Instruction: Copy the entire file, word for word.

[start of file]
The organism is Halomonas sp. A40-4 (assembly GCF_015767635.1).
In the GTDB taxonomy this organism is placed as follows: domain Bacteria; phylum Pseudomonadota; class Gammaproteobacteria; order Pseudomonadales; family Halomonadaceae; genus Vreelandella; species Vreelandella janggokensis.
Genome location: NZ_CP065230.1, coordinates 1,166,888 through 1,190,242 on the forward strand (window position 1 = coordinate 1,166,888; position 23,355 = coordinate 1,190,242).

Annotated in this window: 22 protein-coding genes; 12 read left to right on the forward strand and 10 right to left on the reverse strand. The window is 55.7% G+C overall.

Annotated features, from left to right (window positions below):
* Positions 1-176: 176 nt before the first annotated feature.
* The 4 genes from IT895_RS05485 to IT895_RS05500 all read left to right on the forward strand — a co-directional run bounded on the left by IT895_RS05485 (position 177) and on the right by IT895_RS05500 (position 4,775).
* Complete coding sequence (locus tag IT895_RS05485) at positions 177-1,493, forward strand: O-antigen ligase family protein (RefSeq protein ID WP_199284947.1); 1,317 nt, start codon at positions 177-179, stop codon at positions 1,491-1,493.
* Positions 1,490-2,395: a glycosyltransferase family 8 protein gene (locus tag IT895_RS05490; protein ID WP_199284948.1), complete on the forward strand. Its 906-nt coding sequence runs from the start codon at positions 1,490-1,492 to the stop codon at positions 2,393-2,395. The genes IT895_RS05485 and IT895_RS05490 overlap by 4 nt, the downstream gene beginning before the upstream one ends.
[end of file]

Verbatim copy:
The organism is Halomonas sp. A40-4 (assembly GCF_015767635.1).
In the GTDB taxonomy this organism is placed as follows: domain Bacteria; phylum Pseudomonadota; class Gammaproteobacteria; order Pseudomonadales; family Halomonadaceae; genus Vreelandella; species Vreelandella janggokensis.
Genome location: NZ_CP065230.1, coordinates 1,166,888 through 1,190,242 on the forward strand (window position 1 = coordinate 1,166,888; position 23,355 = coordinate 1,190,242).

Annotated in this window: 22 protein-coding genes; 12 read left to right on the forward strand and 10 right to left on the reverse strand. The window is 55.7% G+C overall.

Annotated features, from left to right (window positions below):
* Positions 1-176: 176 nt before the first annotated feature.
* The 4 genes from IT895_RS05485 to IT895_RS05500 all read left to right on the forward strand — a co-directional run bounded on the left by IT895_RS05485 (position 177) and on the right by IT895_RS05500 (position 4,775).
* Complete coding sequence (locus tag IT895_RS05485) at positions 177-1,493, forward strand: O-antigen ligase family protein (RefSeq protein ID WP_199284947.1); 1,317 nt, start codon at positions 177-179, stop codon at positions 1,491-1,493.
* Positions 1,490-2,395: a glycosyltransferase family 8 protein gene (locus tag IT895_RS05490; protein ID WP_199284948.1), complete on the forward strand. Its 906-nt coding sequence runs from the start codon at positions 1,490-1,492 to the stop codon at positions 2,393-2,395. The genes IT895_RS05485 and IT895_RS05490 overlap by 4 nt, the downstream gene beginning before the upstream one ends.